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Women’s Education and Economic Opportunity: The Role of Literacy
December 1, 2010

Over seventy advocates and researchers gathered at the historic Charles Sumner School in Washington, DC on December 1 to discuss promising policies and practices that improve women’s education and economic success. The event was co-sponsored by the National Coalition for Literacy and the Institute for Women’s Policy Research

This collaboration brought together practitioners and advocates from the adult education field and from women’s issue organizations to “discuss what we know about women’s literacy, what data we have, what we are missing, and how to speak about common issues with common understanding and purpose,” said Heidi Silver-Pacuilla, President of the National Coalition for Literacy.

NCL tweeted photos and updates live from the forum. Check out @NCLAdvocacy for our Twitter snapshot of the day. This article provides an overview of the presentations and a sense of the positive energy at the event.

NCL President, Heidi Silver-Pacuilla, welcomed the attendees and set the stage with a presentation that insisted that literacy is a policy lever. “In all the challenges facing individuals, communities and the country, improved literacy is a big part of the solution. With improved literacy and educational attainment:

  • poverty decreases
  • health and wellness improves
  • employment, productivity, and income rises
  • parental involvement with education improves
  • crime and incarceration rates decrease
  • community volunteerism and civic engagement, including voting, improves.

She continued, saying, “For women, literacy is very personal. Challenges with poverty, educational attainment, economic opportunity, work advancement, and civic engagement cut to the quick of how we value ourselves as women, mothers, daughters, sisters, wives, workers and citizens.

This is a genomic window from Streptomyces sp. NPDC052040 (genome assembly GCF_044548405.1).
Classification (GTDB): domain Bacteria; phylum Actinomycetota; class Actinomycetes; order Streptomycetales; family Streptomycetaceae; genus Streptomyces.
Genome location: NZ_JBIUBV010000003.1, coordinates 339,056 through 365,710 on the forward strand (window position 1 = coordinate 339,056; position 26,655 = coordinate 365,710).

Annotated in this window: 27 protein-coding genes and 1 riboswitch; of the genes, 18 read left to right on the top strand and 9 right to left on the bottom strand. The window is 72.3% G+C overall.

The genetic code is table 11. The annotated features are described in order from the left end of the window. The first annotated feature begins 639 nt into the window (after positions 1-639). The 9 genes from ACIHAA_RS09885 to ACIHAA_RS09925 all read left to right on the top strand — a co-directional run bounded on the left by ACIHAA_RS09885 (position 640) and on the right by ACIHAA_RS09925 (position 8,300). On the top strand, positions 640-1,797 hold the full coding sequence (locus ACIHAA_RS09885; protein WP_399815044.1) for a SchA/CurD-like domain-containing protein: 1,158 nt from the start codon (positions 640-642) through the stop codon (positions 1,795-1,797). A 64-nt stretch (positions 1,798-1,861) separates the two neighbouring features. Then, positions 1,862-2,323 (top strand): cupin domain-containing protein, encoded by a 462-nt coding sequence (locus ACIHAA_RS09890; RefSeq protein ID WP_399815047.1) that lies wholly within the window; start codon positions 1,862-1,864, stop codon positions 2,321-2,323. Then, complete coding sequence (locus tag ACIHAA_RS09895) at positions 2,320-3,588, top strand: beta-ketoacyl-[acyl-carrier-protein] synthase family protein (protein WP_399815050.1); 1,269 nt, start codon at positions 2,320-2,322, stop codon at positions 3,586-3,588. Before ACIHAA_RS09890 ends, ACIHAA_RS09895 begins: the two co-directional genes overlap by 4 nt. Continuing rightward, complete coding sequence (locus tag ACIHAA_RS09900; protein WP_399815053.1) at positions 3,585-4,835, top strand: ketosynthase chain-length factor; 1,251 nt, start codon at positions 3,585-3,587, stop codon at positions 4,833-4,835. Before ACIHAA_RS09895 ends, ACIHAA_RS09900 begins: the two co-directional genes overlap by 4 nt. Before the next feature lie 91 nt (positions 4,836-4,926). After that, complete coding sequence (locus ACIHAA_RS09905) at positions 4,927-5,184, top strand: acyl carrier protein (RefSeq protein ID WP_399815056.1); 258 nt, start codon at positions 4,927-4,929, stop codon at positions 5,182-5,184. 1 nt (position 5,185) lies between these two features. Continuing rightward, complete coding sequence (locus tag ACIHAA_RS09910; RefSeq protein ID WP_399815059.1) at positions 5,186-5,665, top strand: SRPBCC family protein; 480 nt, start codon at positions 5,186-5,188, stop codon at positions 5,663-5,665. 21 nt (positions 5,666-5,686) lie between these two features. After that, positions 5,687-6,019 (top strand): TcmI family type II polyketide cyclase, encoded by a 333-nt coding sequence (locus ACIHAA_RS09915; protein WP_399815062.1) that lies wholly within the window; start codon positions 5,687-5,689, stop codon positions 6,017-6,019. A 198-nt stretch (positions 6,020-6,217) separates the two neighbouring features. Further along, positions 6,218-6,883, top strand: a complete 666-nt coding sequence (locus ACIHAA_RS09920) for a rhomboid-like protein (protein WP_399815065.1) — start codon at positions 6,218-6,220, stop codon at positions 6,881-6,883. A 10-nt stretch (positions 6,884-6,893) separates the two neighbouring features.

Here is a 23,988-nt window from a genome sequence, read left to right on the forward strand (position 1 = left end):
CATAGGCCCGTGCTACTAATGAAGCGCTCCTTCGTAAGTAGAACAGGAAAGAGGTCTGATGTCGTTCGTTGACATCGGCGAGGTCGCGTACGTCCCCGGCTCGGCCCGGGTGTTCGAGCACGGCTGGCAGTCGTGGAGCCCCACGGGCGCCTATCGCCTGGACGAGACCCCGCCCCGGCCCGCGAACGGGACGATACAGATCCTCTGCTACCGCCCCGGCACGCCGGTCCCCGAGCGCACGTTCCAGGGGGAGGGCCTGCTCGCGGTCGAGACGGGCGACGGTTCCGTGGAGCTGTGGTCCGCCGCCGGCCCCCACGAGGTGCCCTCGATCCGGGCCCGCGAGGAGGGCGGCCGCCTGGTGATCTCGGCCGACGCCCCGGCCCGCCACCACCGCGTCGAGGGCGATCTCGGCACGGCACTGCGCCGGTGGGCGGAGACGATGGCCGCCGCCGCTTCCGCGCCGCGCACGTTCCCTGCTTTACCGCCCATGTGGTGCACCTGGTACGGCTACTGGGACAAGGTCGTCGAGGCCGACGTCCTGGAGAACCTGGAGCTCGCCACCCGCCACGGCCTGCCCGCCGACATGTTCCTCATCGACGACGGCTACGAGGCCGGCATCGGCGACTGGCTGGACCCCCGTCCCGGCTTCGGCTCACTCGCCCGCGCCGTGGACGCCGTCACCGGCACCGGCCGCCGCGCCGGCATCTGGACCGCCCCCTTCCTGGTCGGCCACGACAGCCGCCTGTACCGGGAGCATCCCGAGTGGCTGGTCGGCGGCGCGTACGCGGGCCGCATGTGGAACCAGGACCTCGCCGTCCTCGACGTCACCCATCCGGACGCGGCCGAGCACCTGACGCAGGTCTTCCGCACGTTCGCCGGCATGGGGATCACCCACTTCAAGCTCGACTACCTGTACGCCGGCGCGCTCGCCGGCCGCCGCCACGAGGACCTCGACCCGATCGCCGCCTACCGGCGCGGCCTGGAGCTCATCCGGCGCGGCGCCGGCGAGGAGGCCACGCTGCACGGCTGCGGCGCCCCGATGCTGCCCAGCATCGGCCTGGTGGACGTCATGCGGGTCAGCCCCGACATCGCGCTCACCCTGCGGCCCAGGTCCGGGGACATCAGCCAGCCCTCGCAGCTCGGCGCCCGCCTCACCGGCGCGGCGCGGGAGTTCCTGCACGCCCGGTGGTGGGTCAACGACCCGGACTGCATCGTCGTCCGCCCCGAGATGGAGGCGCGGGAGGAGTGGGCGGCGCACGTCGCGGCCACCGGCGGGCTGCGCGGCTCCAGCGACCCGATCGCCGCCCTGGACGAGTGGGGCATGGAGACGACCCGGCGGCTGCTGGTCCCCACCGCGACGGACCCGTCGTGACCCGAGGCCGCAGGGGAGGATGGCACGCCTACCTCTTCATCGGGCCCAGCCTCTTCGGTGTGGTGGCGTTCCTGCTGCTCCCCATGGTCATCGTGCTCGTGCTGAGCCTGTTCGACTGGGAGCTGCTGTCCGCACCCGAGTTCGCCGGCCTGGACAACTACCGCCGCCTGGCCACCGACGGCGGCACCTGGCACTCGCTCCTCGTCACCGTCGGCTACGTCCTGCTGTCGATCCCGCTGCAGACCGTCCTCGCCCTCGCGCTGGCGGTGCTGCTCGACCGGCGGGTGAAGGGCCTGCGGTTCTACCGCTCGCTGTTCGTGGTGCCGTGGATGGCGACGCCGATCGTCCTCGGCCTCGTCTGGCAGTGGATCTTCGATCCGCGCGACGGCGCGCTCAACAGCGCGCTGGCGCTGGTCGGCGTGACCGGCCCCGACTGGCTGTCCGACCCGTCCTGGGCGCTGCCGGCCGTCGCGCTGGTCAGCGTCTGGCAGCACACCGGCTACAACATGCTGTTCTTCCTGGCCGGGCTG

“Consider Edna Barrera who received with Betsy McKay of McDonald’s Corporation the National Coalition for Literacy Leadership Award for the English Under the Arches program this past September. She told her story of how literacy and English attainment offered in this innovative workplace education program reverberated through her self-esteem, her family life, her relationship with her children’s teachers, her work opportunities, and her community.  It is time we recognize, as the international community already does, that to improve the literacy of a woman is to improve the life and conditions of her family, community, and nation.”

Women’s success in transition to postsecondary education was the focus of the first panel. The panelists addressed the role of literacy in women’s successful transition into, through and to completion of postsecondary education.

Kevin Miller, Senior Research Associate, Institute for Women’s Policy Research, shared a fact sheet on literacy indicators for student parents in postsecondary institutions.

Margaret Patterson, Director of Research, GED Testing Service and National Coalition for Literacy Board Member, shared data on women GED takers and passers between 2002 and 2009. Women represent less than half of all U.S. test takers (40%) and passers (43%). In a recent study conducted by GED-TS, Crossing the Bridge , GED passers were followed into postsecondary institutions.  Half of those GED credential holders who enrolled in postsecondary education were women. A remaining challenge is helping those women persist and complete degree programs. [PPT]

Andrea Sáenz, Broad Fellow, Office of Vocational and Adult Education , U.S. Department of Education, discussed the imperative in the country to focus on engaging adult learners in postsecondary education if we are to meet President Obama’s goal of raising our college degree rate by 2020.

Deborah Santiago, Vice President for Policy and Research, Excelencia in Education, discussed the issues that face Latinas, focusing on financial literacy and generation 1.5.  She focused specifically on helping students and families understand how to save for and pay for college and pointed attendees to publications on what works for Latinos. She then spoke eloquently about the challenges of young, native-born Latinos and Latinas who live in Spanish-speaking homes and do not possess adequate academic literacy in either English or Spanish, called generation 1.5 students.

Keynote speaker Jonathan Gueverra, CEO and President, Community College of DC , discussed the nation’s need for a more educated workforce and national pressures on the traditional workforce sectors.  He also shared a story of how literacy and an attitude of lifelong learning of two women impacted their lives, families, and communities. He answered questions about collaborating with public high schools and providing differentiated dual enrollment programs to accelerate young learners as well as how to provide flexible, quick monetary resources for low-income students, especially those who are student-parents. [PPT]